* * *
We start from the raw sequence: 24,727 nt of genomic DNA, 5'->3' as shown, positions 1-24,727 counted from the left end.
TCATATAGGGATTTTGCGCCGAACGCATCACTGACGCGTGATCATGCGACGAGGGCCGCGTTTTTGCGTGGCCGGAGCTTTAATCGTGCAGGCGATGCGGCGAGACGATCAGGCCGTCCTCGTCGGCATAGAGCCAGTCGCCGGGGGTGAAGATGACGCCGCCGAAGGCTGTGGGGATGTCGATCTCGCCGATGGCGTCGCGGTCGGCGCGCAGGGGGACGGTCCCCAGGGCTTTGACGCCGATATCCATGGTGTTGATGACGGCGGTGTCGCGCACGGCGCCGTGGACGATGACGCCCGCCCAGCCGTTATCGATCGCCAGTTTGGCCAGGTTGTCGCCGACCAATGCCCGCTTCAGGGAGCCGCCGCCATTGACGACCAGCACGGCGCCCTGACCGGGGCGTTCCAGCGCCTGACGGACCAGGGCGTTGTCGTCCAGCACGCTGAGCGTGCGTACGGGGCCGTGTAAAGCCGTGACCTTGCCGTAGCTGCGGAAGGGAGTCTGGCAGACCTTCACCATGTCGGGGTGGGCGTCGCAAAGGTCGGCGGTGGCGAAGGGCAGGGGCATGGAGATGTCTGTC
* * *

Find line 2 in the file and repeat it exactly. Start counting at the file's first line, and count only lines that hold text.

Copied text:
TCATATAGGGATTTTGCGCCGAACGCATCACTGACGCGTGATCATGCGACGAGGGCCGCGTTTTTGCGTGGCCGGAGCTTTAATCGTGCAGGCGATGCGGCGAGACGATCAGGCCGTCCTCGTCGGCATAGAGCCAGTCGCCGGGGGTGAAGATGACGCCGCCGAAGGCTGTGGGGATGTCGATCTCGCCGATGGCGTCGCGGTCGGCGCGCAGGGGGACGGTCCCCAGGGCTTTGACGCCGATATCCATGGTGTTGATGACGGCGGTGTCGCGCACGGCGCCGTGGACGATGACGCCCGCCCAGCCGTTATCGATCGCCAGTTTGGCCAGGTTGTCGCCGACCAATGCCCGCTTCAGGGAGCCGCCGCCATTGACGACCAGCACGGCGCCCTGACCGGGGCGTTCCAGCGCCTGACGGACCAGGGCGTTGTCGTCCAGCACGCTGAGCGTGCGTACGGGGCCGTGTAAAGCCGTGACCTTGCCGTAGCTGCGGAAGGGAGTCTGGCAGACCTTCACCATGTCGGGGTGGGCGTCGCAAAGGTCGGCGGTGGCGAAGGGCAGGGGCATGGAGATGTCTGTC